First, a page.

When I was younger, I used to be very phone-shy. It weirded me out to speak to people I didn’t know without being able to see their faces or respond to their body language. So, to take the panic out of phone-based interactions, I would practice what I was going to say when the person I was calling picked up. I even went so far as to write it down, even if I was just calling the pizza delivery guy.
It didn’t stop with my socially awkward childhood. To be honest, I wrote down my current voicemail message before recording it. Go on, laugh. Haha. I’m still much better at face-to-face interactions than I am over the phone, but I find phone-based interaction easier with a little help and preparation.
Contact centers use call scripts for a reason. You want your contact center agents to sound polished and professional whether they are receiving inbound support and service calls, or making outbound calls to prospective leads or current customers. You also want them to sound uniform, so that no matter why or when they are interacting with customers, the customers will receive the same level of customer service.
Call scripts are incredibly useful for improving the performance of call center agents, if they are used correctly. Even if they’re not an introvert, having a basic script for an agent to base their responses off will come in incredibly useful. It also ensures that they won’t forget crucial information that needs to be departed to the customer. Here’s my advice for creating the best scripts for your call or contact center.
Customize your call scripts.
You may want your agents to have a uniform voice and tone when engaging with customers, but you also want those customers to have a personalized customer experience. Make sure that your contact center software allows for unlimited customization of call scripts, so that your agents can easily respond to customers' needs, no matter why they are calling.
Make sure that your custom call scripts also have all the vital information your agent and their customer would need. Your agent’s name, their department, your company name, and any company contact information that your agent might need to give out to assist the customer. It helps to have that on hand, even if the agent chooses not to rely on it.
Make sure that agents introduce themselves and your company at the beginning of each script. Customers will feel reassured that they are speaking to a real person and not just some random person’s voice. Giving a name to the voice they are hearing in their telephone speaker is the first step in building a relationship with that customer. And, for an introvert like myself, hearing your company’s name is a reassurance that I didn’t goof up and dial a wrong number.
For customer service or technical support, try “Hi, you’ve reached the 3CLogic support line. This is Madeleine. How can I help you?”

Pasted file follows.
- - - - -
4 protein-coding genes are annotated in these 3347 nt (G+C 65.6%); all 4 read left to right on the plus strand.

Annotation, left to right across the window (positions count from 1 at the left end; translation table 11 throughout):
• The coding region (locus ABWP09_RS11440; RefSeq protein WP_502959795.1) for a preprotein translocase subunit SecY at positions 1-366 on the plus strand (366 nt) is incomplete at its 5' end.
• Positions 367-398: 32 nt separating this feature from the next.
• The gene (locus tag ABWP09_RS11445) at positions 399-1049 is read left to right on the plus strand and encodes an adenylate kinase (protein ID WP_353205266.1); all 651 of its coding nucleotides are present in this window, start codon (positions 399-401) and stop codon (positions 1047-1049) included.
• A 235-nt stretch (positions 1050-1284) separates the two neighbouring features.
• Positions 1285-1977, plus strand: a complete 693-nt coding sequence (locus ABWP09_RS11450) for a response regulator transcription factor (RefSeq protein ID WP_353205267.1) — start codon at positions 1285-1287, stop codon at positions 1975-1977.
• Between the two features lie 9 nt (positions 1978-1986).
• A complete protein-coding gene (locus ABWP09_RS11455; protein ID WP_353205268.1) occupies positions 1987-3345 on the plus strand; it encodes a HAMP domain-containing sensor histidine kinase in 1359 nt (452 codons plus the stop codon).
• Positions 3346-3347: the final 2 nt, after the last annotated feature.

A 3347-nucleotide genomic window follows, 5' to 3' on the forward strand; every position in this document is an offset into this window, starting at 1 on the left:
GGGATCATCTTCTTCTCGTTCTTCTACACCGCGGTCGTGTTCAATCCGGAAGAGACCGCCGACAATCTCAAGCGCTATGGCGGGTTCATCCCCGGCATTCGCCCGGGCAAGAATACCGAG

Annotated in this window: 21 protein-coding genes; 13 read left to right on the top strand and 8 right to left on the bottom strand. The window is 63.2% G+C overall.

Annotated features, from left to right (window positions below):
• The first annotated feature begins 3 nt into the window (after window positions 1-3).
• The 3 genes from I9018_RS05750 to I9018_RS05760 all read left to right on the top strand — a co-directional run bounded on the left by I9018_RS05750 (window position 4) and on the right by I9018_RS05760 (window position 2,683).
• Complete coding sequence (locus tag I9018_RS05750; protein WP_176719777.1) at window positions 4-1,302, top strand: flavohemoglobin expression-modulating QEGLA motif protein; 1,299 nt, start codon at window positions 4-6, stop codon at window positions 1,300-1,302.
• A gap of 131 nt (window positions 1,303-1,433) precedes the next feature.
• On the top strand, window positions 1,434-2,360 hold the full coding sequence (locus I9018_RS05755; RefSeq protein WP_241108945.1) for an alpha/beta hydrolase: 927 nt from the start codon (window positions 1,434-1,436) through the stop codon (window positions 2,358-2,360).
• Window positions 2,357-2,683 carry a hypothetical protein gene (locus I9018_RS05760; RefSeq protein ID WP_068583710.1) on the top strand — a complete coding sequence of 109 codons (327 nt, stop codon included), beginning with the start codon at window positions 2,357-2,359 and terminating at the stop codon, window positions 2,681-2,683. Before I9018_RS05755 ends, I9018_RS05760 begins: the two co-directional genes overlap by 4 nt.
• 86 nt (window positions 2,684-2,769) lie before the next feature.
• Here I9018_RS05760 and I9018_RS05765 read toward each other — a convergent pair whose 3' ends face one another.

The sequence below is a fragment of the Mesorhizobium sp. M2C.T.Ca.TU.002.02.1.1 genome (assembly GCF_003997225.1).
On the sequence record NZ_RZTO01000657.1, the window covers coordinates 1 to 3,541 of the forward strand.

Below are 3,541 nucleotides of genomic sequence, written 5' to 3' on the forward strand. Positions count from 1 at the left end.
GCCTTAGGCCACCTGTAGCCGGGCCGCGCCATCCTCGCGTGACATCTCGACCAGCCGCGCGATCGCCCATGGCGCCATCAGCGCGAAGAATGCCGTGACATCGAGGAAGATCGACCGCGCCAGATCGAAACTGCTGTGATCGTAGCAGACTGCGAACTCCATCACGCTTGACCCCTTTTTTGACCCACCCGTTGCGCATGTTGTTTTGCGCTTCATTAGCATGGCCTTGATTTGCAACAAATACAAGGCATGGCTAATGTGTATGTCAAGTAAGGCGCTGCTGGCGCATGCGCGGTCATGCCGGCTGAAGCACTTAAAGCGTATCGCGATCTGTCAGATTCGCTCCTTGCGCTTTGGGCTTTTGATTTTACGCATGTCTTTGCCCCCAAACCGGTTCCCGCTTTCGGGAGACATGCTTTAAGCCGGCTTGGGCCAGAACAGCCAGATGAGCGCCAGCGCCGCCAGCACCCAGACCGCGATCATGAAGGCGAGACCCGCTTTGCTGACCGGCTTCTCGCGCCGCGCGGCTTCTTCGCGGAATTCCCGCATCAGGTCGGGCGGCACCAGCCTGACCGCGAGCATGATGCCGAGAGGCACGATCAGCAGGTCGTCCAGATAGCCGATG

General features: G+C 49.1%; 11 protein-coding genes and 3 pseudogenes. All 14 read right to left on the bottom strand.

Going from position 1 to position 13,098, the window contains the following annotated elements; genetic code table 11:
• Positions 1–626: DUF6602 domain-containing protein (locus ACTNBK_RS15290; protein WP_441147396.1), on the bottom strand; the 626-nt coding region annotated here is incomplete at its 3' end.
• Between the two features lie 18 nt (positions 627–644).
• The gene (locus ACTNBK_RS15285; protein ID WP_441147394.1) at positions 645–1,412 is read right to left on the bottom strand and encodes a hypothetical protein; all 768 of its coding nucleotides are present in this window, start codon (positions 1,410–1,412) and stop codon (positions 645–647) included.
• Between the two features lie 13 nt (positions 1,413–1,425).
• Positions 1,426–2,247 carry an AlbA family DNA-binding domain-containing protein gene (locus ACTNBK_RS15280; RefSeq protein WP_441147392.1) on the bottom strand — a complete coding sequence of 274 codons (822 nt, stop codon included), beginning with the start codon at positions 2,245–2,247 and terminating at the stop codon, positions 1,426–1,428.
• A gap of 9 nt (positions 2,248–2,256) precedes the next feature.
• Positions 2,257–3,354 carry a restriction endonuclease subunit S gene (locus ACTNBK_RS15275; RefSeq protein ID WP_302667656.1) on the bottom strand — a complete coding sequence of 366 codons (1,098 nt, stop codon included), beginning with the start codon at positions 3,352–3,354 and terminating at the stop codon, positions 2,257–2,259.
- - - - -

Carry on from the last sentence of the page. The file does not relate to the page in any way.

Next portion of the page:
Or for sales, “Hi, my name is Madeleine and I’m calling on behalf of 3CLogic. I’d love to speak to someone at your company about our cloud-based contact center solution.”
Bonus: For sales or outbound dialing, if you have a contact name, go ahead and use their first name when you call in. There have been studies that say using someone’s first name often in conversation familiarizes and comforts the person you are talking to instantly.
Keep it Short and Sweet.
The longer your agent talks at the beginning of the call, the more of a chance a customer has to slam down the phone. Make sure that you engage the customer right off the bat.
For sales, rather than launching into a long pitch about your product or service, ask questions and listen to the customer’s responses to determine whether what you are selling will be useful to them.
For customer service and support, the customer who is calling in will want to talk about their problem. Don’t interrupt them until they are done speaking, even if you figure out how to solve their problem halfway through. “Mmhmm” and “okay” or “yes” are acceptable to confirm that you are listening throughout their speech.
Don’t Try to Do Too Much.
Scripts are the most useful for beginner agents. Create a simple script and if that agent cannot handle the issue without the script, then they should send that call to a more experienced or department-specific agent. Create specific call scripts for each department and scenario to avoid having agents who are unprepared for a customer’s call. Experienced agents will also be better able to adapt and go “off-script”. Remember, call scripts are a tool of the trade, not the point of the call itself.
Train your agents with mini-scripts, which are sort of like those choose-your-own-adventure books. Mini scripts give employees possible directions to take the call. Exact responses are a sure giveaway that your employees have no idea what they’re talking about and will make them sound like robots, which definitely dehumanizes the voice at the other end of your customer’s call.
Monitor the Customer Experience
Beyond the script, you also want contact center software that will provide end results and categories for the call, for your CRM system. Call recording for agent training and quality assurance is also an incredibly useful tool! You will want to have that on hand in case the customer calls in again, so that the next agent who speaks to that customer will know about any past interactions.
If you can’t understand a customer’s name, ask them to “spell it out to confirm them in your system." They won’t get offended because you aren’t sure whether they said Tim or Tom and call them by the wrong name, or if you can’t pronounce a cultural-specific name. Plus, everyone likes to talk about themselves. It also avoids the issue of customers who are insistent that their name is Kaitlyn with a “K” and not Caitlyn with a “C” or Catelyn or Katherine.